A codicil is a supplementary document that amends a previously executed Will. (Execution of a Will is when it is formally witnessed) The Will maker executes the codicil with the intention of adding to, altering, revoking explaining or confirming a Will, provision or part of a Will. As a subsidiary testamentary instrument, a codicil must be executed with the same formalities as a Will and becomes part of the will and must be proved with the Will as part of probate.
If your intentions have changed it may be prudent to have a new Will drafted. As a Codicil could make a small or large addition to or revocation of large parts of the Will, and in some instances can completely change the gifts under the Will.
A codicil is a document that makes reference to the original Will, describes the required change and is then signed and witnessed in exactly the same way as a full Last Will and Testament. A codicil confirming a will may have the effect of republishing the will or reviving an earlier revoked will. For example a codicil attached to the Will of a divorced testator could inadvertently confirm the provisions in favour of a former spouse.
In reality a codicil is an anachronism that arose at a time where legal stationers were employed to handwrite legal documents, including leases, wills and marriage settlements. Thanks to word processing software a new Will can be easily prepared and is preferable to a codicil.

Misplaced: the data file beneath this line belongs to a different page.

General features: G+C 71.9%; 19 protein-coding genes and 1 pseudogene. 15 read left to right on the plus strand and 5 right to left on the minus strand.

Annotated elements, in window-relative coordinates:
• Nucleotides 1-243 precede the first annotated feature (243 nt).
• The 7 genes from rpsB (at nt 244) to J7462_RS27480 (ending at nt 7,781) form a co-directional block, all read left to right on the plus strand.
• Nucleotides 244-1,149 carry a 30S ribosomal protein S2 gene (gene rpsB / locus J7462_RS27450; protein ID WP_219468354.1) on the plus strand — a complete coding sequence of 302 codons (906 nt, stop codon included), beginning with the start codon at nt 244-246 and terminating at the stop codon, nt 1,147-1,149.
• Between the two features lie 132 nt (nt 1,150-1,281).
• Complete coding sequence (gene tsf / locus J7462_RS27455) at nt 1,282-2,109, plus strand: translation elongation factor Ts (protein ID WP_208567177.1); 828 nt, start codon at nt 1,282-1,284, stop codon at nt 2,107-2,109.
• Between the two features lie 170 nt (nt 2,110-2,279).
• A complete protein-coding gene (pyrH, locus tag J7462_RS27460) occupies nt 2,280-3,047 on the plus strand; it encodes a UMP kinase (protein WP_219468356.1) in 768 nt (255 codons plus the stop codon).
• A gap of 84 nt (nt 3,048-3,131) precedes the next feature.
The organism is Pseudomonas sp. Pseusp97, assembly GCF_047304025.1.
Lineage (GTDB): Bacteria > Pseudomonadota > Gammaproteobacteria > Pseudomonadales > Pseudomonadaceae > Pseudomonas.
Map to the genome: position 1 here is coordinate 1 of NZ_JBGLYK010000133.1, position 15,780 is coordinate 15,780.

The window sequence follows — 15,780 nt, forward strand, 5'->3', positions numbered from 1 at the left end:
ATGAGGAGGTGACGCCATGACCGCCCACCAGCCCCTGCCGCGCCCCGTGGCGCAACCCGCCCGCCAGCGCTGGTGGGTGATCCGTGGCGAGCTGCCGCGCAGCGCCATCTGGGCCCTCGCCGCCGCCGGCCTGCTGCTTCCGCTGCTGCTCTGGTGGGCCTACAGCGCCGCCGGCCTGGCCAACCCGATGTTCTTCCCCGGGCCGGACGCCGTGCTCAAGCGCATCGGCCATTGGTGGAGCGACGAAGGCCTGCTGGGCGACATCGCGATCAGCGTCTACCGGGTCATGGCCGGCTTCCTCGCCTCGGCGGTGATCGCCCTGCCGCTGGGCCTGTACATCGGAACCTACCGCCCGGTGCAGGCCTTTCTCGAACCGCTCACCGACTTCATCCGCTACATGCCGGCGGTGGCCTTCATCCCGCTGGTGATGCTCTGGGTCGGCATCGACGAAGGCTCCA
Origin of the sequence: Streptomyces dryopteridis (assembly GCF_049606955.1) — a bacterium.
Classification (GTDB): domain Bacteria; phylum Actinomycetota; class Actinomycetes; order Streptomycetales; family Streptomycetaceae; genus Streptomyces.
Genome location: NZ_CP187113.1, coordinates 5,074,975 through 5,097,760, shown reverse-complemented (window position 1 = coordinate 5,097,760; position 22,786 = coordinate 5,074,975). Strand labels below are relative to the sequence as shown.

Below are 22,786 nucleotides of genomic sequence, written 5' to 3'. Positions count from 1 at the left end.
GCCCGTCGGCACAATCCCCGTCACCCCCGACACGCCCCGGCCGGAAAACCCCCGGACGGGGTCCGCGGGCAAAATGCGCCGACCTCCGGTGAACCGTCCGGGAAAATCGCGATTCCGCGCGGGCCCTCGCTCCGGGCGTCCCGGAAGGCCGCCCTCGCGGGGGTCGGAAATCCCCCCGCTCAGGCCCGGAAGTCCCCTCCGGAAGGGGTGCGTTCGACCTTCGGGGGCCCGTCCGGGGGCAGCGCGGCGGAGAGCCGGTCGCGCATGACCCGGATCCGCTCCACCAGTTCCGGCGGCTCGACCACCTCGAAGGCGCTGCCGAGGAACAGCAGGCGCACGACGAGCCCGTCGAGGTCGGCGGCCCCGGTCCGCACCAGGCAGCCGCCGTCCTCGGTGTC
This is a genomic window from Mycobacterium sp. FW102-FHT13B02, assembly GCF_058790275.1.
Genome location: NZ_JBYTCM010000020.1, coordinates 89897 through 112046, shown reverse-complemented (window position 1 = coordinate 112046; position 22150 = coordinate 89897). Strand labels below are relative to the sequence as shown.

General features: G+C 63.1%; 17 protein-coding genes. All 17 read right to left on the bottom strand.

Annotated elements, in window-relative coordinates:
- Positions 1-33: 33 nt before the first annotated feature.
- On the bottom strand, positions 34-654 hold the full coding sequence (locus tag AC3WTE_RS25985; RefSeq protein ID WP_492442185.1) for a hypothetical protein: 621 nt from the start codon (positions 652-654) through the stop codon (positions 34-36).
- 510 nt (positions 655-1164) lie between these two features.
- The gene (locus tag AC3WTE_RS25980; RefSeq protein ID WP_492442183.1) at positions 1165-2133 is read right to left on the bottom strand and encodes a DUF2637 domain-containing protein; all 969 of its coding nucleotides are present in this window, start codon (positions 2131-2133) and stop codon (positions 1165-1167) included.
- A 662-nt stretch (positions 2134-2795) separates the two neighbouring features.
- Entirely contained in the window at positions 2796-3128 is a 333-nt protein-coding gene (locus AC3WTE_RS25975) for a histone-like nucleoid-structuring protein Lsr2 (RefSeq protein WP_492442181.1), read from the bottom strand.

A new Will is preferable for several reasons notwithstanding ascertaining that the Will referred to in the codicil is the latest unrevoked Will of the testator and still represents their wishes the person drafting the codicil must ensure the technical requirements as to the consistency of the language used in the codicil and the original Will crucially the date of the Will given in the codicil.
There may be reasons for a Codicil if the Will is complex, or the testator is very ill, a codicil may be appropriate if the alteration is straightforward. However, if your testamentary intentions have changed it is best to have a new Will made to avoid the complications that a codicil can bring.